• IPTV (Internet Protocol TV) — a TV service delivered over the internet by phone line or cable to select TV or radio stations or programmes from anywhere in the world
  • LCD (Liquid Crystal Display) — are the most common type of flat-panel television. With conventional LCD TVs using a fluorescent tube lamp or recent models using semiconductor LED lamps for the screen’s backlight illumination
  • LED (Light Emitting Diodes) — a TV where the screen consists of an array of many LED semiconductor lamps
  • Modulator — an electronic gadget built into some set-top boxes and digital TV recorders that allows them to be connected to a TV using an aerial lead instead of the preferred SCART lead
  • Multi-Room Box — when you can stream the same show or different shows on two different boxes, in two different rooms at the same time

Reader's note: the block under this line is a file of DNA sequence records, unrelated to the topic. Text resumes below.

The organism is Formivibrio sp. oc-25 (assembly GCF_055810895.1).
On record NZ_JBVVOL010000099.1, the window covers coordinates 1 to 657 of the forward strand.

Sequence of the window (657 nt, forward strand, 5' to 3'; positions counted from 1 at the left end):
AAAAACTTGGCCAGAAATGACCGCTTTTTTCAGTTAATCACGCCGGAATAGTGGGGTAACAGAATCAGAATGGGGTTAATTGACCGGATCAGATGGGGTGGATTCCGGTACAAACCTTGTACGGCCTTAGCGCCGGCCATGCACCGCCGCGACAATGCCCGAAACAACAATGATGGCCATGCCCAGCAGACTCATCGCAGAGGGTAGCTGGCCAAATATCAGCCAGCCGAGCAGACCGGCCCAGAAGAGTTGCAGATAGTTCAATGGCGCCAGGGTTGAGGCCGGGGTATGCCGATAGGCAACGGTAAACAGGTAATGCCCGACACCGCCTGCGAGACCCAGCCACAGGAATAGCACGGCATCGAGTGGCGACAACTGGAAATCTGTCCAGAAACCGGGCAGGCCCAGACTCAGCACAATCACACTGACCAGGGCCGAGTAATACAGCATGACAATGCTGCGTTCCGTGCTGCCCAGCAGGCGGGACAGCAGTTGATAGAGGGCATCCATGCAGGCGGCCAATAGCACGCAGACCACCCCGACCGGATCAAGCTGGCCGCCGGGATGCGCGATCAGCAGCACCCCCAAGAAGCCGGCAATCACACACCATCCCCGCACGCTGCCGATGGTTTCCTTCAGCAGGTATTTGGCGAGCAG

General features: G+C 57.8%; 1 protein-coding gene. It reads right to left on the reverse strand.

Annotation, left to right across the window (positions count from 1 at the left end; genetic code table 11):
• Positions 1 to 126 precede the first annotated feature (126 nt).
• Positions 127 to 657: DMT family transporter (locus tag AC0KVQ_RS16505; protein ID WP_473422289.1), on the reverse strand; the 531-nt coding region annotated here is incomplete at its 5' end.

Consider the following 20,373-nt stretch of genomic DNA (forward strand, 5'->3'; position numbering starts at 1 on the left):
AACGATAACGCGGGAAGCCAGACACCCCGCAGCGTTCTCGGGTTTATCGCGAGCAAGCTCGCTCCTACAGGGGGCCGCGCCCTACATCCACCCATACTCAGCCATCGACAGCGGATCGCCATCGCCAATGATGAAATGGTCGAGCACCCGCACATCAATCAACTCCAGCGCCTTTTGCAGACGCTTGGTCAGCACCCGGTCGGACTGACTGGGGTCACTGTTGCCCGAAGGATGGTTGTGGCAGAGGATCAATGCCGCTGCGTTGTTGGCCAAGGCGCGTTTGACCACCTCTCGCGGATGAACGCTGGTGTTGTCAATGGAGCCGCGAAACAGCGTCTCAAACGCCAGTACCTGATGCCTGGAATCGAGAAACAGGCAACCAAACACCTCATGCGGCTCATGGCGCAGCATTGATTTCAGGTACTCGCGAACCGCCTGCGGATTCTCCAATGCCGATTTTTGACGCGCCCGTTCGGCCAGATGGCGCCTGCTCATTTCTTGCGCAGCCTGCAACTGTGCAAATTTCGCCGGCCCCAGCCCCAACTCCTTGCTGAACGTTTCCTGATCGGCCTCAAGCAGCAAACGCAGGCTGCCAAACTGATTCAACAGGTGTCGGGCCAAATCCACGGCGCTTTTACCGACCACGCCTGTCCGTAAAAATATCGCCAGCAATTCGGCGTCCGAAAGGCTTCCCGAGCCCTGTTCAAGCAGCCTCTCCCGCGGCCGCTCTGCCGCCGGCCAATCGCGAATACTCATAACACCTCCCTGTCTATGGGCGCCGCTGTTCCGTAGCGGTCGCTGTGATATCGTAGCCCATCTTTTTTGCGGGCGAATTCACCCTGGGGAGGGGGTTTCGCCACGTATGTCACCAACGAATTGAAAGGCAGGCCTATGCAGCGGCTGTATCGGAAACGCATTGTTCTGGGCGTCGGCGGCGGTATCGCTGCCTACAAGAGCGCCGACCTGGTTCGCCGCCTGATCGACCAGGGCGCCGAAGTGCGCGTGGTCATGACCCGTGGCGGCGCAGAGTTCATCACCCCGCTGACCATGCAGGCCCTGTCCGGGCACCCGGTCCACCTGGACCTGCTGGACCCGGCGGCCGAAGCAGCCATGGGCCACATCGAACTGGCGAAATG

• Pay-per-view — when you pay for particular films or sporting events on top of subscriptions to satellite or cable/phone line television
  • PC card / adaptor — when you can turn your computer into a digital TV and watch programmes on its screen
  • Plasma — a particular type of flat-panel TV. They are popular for larger screen TVs (such as 42" or greater). All recent plasma TVs are suitable for displaying HDTV
  • Recording Space — the recording capacity available (usually stated in hours)
  • Red button — one of the four colour-coded buttons on your remote control for selecting interactive television services